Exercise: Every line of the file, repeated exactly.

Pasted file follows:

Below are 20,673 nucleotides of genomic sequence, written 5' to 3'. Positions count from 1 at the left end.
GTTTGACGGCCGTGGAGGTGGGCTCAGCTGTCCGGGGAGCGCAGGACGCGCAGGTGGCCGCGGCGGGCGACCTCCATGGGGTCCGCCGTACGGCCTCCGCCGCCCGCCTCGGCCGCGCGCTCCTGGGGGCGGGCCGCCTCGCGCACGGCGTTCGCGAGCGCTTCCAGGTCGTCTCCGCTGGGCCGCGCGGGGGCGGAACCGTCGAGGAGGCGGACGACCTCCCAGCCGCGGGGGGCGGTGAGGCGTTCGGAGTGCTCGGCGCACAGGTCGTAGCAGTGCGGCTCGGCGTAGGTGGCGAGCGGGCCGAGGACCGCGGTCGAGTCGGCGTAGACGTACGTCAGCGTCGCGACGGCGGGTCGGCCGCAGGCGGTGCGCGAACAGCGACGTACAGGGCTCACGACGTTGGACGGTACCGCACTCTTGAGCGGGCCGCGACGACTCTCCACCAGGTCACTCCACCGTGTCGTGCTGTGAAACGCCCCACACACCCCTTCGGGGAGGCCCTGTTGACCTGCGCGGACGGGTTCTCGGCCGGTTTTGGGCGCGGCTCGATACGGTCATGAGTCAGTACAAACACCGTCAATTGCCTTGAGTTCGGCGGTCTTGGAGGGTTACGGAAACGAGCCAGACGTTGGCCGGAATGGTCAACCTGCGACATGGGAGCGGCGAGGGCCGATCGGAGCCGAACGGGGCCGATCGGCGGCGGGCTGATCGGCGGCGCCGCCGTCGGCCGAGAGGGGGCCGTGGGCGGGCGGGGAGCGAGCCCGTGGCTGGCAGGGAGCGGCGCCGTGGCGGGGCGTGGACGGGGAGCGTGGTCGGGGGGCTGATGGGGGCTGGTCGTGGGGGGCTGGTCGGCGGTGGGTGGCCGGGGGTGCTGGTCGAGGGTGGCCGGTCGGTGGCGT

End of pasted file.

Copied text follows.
Below are 20,673 nucleotides of genomic sequence, written 5' to 3'. Positions count from 1 at the left end.
GTTTGACGGCCGTGGAGGTGGGCTCAGCTGTCCGGGGAGCGCAGGACGCGCAGGTGGCCGCGGCGGGCGACCTCCATGGGGTCCGCCGTACGGCCTCCGCCGCCCGCCTCGGCCGCGCGCTCCTGGGGGCGGGCCGCCTCGCGCACGGCGTTCGCGAGCGCTTCCAGGTCGTCTCCGCTGGGCCGCGCGGGGGCGGAACCGTCGAGGAGGCGGACGACCTCCCAGCCGCGGGGGGCGGTGAGGCGTTCGGAGTGCTCGGCGCACAGGTCGTAGCAGTGCGGCTCGGCGTAGGTGGCGAGCGGGCCGAGGACCGCGGTCGAGTCGGCGTAGACGTACGTCAGCGTCGCGACGGCGGGTCGGCCGCAGGCGGTGCGCGAACAGCGACGTACAGGGCTCACGACGTTGGACGGTACCGCACTCTTGAGCGGGCCGCGACGACTCTCCACCAGGTCACTCCACCGTGTCGTGCTGTGAAACGCCCCACACACCCCTTCGGGGAGGCCCTGTTGACCTGCGCGGACGGGTTCTCGGCCGGTTTTGGGCGCGGCTCGATACGGTCATGAGTCAGTACAAACACCGTCAATTGCCTTGAGTTCGGCGGTCTTGGAGGGTTACGGAAACGAGCCAGACGTTGGCCGGAATGGTCAACCTGCGACATGGGAGCGGCGAGGGCCGATCGGAGCCGAACGGGGCCGATCGGCGGCGGGCTGATCGGCGGCGCCGCCGTCGGCCGAGAGGGGGCCGTGGGCGGGCGGGGAGCGAGCCCGTGGCTGGCAGGGAGCGGCGCCGTGGCGGGGCGTGGACGGGGAGCGTGGTCGGGGGGCTGATGGGGGCTGGTCGTGGGGGGCTGGTCGGCGGTGGGTGGCCGGGGGTGCTGGTCGAGGGTGGCCGGTCGGTGGCGT